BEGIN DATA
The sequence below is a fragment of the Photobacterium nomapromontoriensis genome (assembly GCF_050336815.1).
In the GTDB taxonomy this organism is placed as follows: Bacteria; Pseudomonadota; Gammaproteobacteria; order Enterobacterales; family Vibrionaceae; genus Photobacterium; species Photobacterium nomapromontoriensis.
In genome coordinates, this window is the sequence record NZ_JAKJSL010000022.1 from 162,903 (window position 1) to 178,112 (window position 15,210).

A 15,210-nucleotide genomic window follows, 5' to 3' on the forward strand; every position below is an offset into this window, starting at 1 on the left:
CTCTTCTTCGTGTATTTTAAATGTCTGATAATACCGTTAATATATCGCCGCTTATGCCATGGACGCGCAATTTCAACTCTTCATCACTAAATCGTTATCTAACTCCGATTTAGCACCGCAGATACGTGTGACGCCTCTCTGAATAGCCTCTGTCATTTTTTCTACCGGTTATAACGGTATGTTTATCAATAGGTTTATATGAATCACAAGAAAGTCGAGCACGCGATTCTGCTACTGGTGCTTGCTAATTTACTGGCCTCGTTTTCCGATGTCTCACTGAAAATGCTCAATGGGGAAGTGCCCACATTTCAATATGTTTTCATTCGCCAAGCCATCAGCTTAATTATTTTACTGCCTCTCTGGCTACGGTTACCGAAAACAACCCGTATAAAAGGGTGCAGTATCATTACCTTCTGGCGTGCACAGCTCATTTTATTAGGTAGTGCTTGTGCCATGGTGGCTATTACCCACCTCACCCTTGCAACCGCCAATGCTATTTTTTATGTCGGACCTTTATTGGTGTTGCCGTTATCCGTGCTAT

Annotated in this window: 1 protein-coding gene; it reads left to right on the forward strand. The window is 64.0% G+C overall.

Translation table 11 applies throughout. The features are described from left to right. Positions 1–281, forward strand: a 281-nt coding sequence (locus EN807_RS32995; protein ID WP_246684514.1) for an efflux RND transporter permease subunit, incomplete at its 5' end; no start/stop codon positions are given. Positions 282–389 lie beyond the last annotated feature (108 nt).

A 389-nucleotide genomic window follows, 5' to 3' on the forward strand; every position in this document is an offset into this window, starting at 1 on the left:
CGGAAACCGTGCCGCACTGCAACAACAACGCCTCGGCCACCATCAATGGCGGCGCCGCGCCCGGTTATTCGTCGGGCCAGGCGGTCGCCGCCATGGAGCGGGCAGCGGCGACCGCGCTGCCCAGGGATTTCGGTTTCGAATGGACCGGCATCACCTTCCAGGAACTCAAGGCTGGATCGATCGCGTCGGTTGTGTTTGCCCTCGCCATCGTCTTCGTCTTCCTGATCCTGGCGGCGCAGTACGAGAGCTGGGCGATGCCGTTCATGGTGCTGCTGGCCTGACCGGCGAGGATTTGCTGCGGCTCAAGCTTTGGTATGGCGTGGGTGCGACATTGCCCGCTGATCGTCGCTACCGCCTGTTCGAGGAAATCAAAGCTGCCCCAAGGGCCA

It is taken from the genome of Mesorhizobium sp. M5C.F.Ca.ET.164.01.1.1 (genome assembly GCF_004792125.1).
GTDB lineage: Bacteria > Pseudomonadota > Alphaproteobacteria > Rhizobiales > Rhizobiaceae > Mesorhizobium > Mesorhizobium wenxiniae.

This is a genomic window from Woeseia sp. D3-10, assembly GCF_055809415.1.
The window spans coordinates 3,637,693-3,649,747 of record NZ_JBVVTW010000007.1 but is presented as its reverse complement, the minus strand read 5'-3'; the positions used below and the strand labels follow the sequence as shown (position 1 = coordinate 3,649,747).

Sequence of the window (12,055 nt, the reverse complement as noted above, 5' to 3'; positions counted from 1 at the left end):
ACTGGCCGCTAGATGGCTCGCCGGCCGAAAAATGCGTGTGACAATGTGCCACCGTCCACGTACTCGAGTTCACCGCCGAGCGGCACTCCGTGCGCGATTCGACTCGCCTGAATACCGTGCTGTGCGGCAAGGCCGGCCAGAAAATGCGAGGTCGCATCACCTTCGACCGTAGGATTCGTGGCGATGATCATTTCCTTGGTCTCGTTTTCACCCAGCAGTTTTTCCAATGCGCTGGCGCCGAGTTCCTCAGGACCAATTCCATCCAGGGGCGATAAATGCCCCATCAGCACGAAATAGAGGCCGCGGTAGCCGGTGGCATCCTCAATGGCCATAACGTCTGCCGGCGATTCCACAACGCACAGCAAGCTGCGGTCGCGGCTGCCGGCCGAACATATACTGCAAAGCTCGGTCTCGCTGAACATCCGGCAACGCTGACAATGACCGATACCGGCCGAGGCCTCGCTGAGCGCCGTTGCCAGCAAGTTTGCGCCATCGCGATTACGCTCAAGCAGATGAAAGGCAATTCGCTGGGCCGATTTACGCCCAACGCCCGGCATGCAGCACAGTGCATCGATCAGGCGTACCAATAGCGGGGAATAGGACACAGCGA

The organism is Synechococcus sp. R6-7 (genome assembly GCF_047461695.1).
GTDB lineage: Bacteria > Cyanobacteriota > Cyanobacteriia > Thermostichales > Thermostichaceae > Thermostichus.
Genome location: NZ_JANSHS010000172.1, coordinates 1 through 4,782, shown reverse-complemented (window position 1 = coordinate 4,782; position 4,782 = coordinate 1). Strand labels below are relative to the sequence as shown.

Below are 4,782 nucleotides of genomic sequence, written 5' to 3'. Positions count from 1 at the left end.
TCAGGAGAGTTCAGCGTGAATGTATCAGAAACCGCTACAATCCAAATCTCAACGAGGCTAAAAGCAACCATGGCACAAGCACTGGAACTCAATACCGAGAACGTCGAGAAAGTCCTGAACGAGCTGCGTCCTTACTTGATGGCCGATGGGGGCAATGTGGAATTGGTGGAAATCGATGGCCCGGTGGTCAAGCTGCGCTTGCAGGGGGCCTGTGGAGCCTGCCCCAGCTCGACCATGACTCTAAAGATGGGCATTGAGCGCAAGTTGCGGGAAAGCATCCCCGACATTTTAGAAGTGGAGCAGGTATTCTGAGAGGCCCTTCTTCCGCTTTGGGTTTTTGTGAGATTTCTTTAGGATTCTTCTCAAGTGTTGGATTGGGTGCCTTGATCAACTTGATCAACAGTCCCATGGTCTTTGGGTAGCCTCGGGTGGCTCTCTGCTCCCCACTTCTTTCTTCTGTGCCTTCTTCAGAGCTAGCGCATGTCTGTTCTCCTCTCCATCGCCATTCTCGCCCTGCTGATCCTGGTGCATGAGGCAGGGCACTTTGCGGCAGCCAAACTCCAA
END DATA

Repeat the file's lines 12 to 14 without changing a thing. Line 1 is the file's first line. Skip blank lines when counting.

This is a genomic window from Woeseia sp. D3-10, assembly GCF_055809415.1.
The window spans coordinates 3,637,693-3,649,747 of record NZ_JBVVTW010000007.1 but is presented as its reverse complement, the minus strand read 5'-3'; the positions used below and the strand labels follow the sequence as shown (position 1 = coordinate 3,649,747).

Sequence of the window (12,055 nt, the reverse complement as noted above, 5' to 3'; positions counted from 1 at the left end):